Boosted by the popularity of three new midday trains, Virginia Railway Express carried more passengers last month than ever before in the seven-year history of the commuter rail line.
VRE, which operates lines from Fredericksburg and Manassas to downtown Washington, counted 8,066 passenger trips per day in October, an 18 percent increase from last October's average of 6,818 per day.
The strong ridership numbers, which have been on the rise for more than a year, indicate that the once-troubled rail line is becoming a significant part of the region's commuter service, transportation experts said.
"They're not only viable, but a very attractive option for commuters in the [Northern Virginia] area," said Fran Hooper, director for commuter rail support services at the American Public Transit Association in Washington.
The new ridership figures mark the high point so far of a turnaround that has seen the service rebound from the summer of 1997, when ridership was its lowest. Company officials and transportation experts said that VRE has been able to get back on track by improving its agreement with the company that owns the tracks, launching customer service initiatives and providing an alternative to drivers tired of fighting traffic.
Some of those drivers had been slowed by the first phase in the reconstruction of the "mixing bowl" interchange at Springfield, and more such converts are expected. "I think the impact of the mixing bowl will be a future bump on ridership," Hooper said.
Dan Carpenter, 46, of Manassas, began taking VRE trains about four years ago, because his car pool often didn't work out.
"I've noticed that as the service has gotten more reliable in recent months, the trains have definitely been filling up," Carpenter said as he waited for his wife to pick him up at the Manassas Depot yesterday afternoon.
As recently as two years ago, VRE ridership was about 6,000 rides per day, and as many empty seats as passengers were making the daily commute. What's more, VRE's on-time record was one of the worst in the country, and there was some question about the viability of the service.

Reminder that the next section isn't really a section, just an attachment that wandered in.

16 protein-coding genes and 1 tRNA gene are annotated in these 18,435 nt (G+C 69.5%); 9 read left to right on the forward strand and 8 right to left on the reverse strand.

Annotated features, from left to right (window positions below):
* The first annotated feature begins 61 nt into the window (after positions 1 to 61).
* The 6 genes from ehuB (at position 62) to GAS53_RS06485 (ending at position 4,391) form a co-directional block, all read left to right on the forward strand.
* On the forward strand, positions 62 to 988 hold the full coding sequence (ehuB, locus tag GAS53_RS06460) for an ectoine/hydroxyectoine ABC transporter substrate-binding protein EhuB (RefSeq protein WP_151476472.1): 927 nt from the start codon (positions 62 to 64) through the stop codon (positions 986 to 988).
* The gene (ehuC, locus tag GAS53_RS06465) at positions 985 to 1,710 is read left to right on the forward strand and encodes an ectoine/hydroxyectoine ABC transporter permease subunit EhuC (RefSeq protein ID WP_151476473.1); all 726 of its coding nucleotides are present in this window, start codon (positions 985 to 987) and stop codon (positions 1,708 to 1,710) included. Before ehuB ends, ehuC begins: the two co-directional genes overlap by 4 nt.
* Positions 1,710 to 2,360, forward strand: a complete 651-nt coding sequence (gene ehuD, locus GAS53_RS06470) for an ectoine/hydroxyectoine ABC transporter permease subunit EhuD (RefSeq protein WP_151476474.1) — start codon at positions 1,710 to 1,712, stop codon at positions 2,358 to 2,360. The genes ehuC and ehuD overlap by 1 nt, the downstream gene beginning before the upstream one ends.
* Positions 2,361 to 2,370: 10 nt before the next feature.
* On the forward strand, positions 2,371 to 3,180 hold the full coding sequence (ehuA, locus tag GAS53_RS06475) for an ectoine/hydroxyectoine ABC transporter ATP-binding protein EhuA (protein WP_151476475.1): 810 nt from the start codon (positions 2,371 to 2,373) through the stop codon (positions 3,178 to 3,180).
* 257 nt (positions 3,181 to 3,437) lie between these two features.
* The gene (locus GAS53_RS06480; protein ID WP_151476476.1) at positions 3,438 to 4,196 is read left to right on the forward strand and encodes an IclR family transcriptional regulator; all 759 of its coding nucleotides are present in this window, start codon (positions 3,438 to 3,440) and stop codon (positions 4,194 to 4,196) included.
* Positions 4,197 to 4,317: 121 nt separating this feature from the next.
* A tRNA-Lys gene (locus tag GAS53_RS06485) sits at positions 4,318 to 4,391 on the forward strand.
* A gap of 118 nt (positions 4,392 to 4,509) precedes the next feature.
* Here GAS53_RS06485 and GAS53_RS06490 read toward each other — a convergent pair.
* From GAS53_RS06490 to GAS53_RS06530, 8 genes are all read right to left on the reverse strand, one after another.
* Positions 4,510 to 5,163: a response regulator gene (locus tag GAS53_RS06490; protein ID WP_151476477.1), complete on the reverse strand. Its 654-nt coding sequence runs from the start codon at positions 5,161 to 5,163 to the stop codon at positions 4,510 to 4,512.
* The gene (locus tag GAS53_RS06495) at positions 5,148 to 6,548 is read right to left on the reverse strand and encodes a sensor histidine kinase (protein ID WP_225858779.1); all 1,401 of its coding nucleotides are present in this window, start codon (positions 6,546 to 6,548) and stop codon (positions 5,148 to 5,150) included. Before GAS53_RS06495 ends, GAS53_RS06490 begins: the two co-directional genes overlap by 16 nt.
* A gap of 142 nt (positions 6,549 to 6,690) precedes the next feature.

CSX Corp., which owns the tracks VRE uses, often did not accommodate the needs of the commuter line, causing frequent delays and sabotaging the on-time record. If one of CSX's freight trains needed the tracks or was having problems, VRE trains had to sit by until the way was cleared.
"There were some operational problems where we hurt them," said Robert Gould, spokesman for CSX. Those problems came to a head in July 1997, when a freight train derailed and disrupted VRE's service for weeks. Management changes at CSX led to a better deal for VRE, and the commuter trains were given priority during peak times.
At the same time, VRE instituted a broad range of rider-friendly services. VRE expanded parking at several stations and stopped charging for it at all stops. It added cafe cars so riders could read the paper and drink a cup of coffee. An e-mail service to keep riders apprised of events was launched. And VRE started doing little things, such as handing out candy on Halloween and Valentine's Day. The commuter service is considering a proposal to reimburse riders for day-care fees caused by late trains.
"One of the things that has happened is that the trains are now packed," said Keith Angstadt, who rides the VRE to and from the Brooke stop in Stafford and his job in Crystal City each day. "There's not a whole lot of room anymore like there used to be."
VRE expects to alleviate crowding shortly after the first of the year, when 13 new double-decker cars arrive. "We're like a train," said Matt Benka, a spokesman for VRE. "It starts slowly and takes a good mile or two to get to any relative speed. But once it gets going, it's fast and powerful. . . . We're about two miles out from the station right now."
Staff writer Josh White contributed to this report.
CAPTION: VRE Sees More Passengers (This graphic was not available)